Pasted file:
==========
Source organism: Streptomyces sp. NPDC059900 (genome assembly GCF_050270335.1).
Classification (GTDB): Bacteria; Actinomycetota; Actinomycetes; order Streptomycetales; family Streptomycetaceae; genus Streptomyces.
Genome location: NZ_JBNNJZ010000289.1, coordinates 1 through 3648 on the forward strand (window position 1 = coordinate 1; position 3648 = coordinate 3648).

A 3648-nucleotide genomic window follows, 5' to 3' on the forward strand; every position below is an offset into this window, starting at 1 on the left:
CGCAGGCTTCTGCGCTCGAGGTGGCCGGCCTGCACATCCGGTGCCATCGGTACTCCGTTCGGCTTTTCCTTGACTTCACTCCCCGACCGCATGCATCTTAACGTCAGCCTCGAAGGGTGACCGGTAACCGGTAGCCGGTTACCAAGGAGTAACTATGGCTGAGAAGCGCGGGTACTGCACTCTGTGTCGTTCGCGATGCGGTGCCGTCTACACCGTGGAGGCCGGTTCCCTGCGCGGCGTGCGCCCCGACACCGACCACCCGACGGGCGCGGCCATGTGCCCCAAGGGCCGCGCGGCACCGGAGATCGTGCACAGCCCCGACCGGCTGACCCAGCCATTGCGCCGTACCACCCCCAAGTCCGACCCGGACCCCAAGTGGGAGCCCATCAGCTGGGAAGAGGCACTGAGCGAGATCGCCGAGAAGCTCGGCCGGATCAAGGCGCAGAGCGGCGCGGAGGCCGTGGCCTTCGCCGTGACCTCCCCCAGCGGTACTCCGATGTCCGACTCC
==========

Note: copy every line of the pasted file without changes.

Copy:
Source organism: Streptomyces sp. NPDC059900 (genome assembly GCF_050270335.1).
Classification (GTDB): Bacteria; Actinomycetota; Actinomycetes; order Streptomycetales; family Streptomycetaceae; genus Streptomyces.
Genome location: NZ_JBNNJZ010000289.1, coordinates 1 through 3648 on the forward strand (window position 1 = coordinate 1; position 3648 = coordinate 3648).

A 3648-nucleotide genomic window follows, 5' to 3' on the forward strand; every position below is an offset into this window, starting at 1 on the left:
CGCAGGCTTCTGCGCTCGAGGTGGCCGGCCTGCACATCCGGTGCCATCGGTACTCCGTTCGGCTTTTCCTTGACTTCACTCCCCGACCGCATGCATCTTAACGTCAGCCTCGAAGGGTGACCGGTAACCGGTAGCCGGTTACCAAGGAGTAACTATGGCTGAGAAGCGCGGGTACTGCACTCTGTGTCGTTCGCGATGCGGTGCCGTCTACACCGTGGAGGCCGGTTCCCTGCGCGGCGTGCGCCCCGACACCGACCACCCGACGGGCGCGGCCATGTGCCCCAAGGGCCGCGCGGCACCGGAGATCGTGCACAGCCCCGACCGGCTGACCCAGCCATTGCGCCGTACCACCCCCAAGTCCGACCCGGACCCCAAGTGGGAGCCCATCAGCTGGGAAGAGGCACTGAGCGAGATCGCCGAGAAGCTCGGCCGGATCAAGGCGCAGAGCGGCGCGGAGGCCGTGGCCTTCGCCGTGACCTCCCCCAGCGGTACTCCGATGTCCGACTCC